In this fourth part of Spring Storm In The Baltic Region our focus falls on the US-UK Exercise SWIFT RESPONSE Joint Forcible Entry phase, reports Bob Morrison.
Background: SWIFT RESPONSE 2021 was a US-led multinational exercise held near simultaneously across several countries and linked into the DEFENDER-Europe 2021 deployment of troops from CONUS (Continental United States) into a number of European countries to demonstrate the US and NATO Alliance commitment and ability to rapidly reinforce in times of crisis; SWIFT RESPONSE activities in Europe commenced in Estonia in early May with a Joint Forcible Entry just ahead of the national KEVADTORM / SWIFT STORM field exercises, which also included troops and equipment dedicated to the NATO eFP (enhanced Forward Presence) mission in the Baltic Region.
Peacetime safety regulations and a bout of unusually inclement weather for early May, with extremely high winds and very heavy rain, forced the main parachute drop onto Nurmsi Drop Zone, about 60km from the Estonian Central Training Area near Tapa, to be postponed by more than 24 hours. However in the early hours of Saturday 8th May, a combined force of paratroopers from the US 82nd Airborne Division and the UK 16th Air Assault Brigade flew across the Atlantic from North Carolina, including refuelling in the air, to drop into Estonia under cover of darkness.
Over the last 30 plus years I have photographed British Paras jumping into action a good many times (including back in those distant days when not only was a 15-ship RAF Hercules mission to drop a full Lead Parachute Battalion Group a regular occurrence, but UK MoD was happy to allow specialist defence journalists to fly in the aircraft or stand alongside the DZ Safety Officer on the Alpha) and I have also covered American Paras on mass drops, both at Fort Bragg and in Europe, for over a quarter of a century. I therefore reckon I have a reasonable understanding of the procedures and can usually tell from the met forecast when there is a good chance that the Paras will be jumping from aircraft, rather than air-landing some distance away and being conveyed to the drop zone in trucks or on coaches; in the old days nicknamed a ‘Wallace Arnold Insertion’ by 5 [UK] Airborne Brigade.
By the Friday evening it looked likely that the rescheduled drop would now go in around 02:00 (local) on Saturday, at a time when photography would be extremely challenging at best; I had, of course, undertaken a daylight recce of the DZ well in advance and had managed to identify both where the VIP party and the media would be corralled to ensure we weren’t beneath the planned heavy drop and where the Military Police safety cordon around the airfield would be set up. Late in the evening, after liaising with our air movements specialist back in the UK (i.e. my specialist aviation and communications journalist mate Pat Carty) and having tracked in real-time the US Air Force C-17 heavy transport aircraft fleet as it crossed the Atlantic heading for the most easterly of NATO drop zones in Northern Europe, I took an executive decision and hit the sack, reckoning there was no point in me standing around like Del Boy’s kid brother Rodney in the dark on a cold and damp night while the Paras dropped a mile of more from the media box in total darkness. Tomorrow, I also reckoned, was likely to be a very long day so I put myself on duvet duties.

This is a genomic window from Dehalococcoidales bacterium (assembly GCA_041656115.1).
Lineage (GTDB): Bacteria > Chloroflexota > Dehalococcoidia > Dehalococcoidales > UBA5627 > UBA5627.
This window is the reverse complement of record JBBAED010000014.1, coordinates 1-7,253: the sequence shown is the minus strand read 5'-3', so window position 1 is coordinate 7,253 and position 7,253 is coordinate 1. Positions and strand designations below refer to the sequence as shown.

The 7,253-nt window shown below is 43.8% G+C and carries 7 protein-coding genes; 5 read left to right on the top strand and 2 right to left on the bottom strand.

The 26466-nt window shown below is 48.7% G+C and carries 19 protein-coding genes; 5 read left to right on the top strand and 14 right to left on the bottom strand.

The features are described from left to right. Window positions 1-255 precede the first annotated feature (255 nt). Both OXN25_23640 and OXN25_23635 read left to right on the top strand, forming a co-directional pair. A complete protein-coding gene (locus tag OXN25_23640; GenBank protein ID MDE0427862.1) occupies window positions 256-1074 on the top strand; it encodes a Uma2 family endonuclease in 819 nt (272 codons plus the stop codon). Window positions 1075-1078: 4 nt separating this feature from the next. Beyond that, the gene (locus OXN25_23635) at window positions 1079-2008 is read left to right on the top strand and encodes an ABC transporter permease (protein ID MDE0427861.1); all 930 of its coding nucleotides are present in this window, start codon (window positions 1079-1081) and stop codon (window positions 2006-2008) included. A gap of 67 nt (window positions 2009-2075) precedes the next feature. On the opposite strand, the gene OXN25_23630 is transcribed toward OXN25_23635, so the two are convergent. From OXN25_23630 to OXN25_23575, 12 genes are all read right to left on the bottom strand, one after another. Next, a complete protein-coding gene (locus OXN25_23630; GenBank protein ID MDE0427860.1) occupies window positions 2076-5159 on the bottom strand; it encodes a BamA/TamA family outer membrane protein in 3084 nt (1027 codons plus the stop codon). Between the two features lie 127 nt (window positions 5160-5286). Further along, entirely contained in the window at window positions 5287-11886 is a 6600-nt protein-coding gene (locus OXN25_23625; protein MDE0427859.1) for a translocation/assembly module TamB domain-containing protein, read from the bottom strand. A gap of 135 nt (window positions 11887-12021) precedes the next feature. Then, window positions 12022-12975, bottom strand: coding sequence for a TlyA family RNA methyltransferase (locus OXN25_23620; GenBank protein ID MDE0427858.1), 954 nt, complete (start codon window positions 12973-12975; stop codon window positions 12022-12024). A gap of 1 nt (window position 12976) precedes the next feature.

As expected, during the hours of darkness around 500 US Paras, mostly from 508 PIR but with specialists including engineers and gunners attached, plus almost 100 UK Paras, mostly from 2 PARA, descended onto a very soggy Nurmsi Drop Zone and as a result of the ground being wet and soft the casualty rate and associated injuries were low. The site at Nurmsi is a roughly 2,500m long Cold War era Soviet grass airstrip running NW-SE which has not been developed or re-forested, though there is forest to the NE which defending Estonian ‘OpFor’ insurgents on the exercise had used to good effect, so the location was pretty much ideal for a Joint Forcible Entry exercise. Once the Paras had seized and secured the Nurmsi airfield, its size and reasonably remote distance from the main exercise area at Tapa meant it was highly suited for a follow-on air assault to be launched the next evening.
Shortly after first light on the Saturday morning I checked in with the Military Police cordon at Nurmsi and then made my way round to the NE side of the airfield where the Paras were regrouping prior to tabbing off into the forest to mop up any surviving OpFor. However as a joint American and British MLRS (Multiple Launch Rocket System) battery deployed on FIRES SHOCK 21 had notionally pulverised the OpFor positions (they actually engaged trench positions on the Central Training Area) ahead of the originally scheduled P Hour a pitched battle was averted. While the Paras tabbed into the forest, a gun line equipped with both 105mm and 155mm artillery, separately delivered with vehicles to the Airborne Gunners on five heavy drop platforms from C-17 Globemasters, was established at the side of the DZ to provide covering fires.
While the Paras were off mopping up any Yellow Forces remnants ~ a bad knee injury suffered a couple of weeks before I deployed to Estonia for the month limited my mobility and prevented me following them through the forest on on foot ~ I spent my time around the DZ taking library photos of guns, rations and equipment until the helicopters started arriving for the follow-on air assault. It is my intention to cover the helo phase in the next feature in this series.
[images © Bob Morrison unless otherwise noted]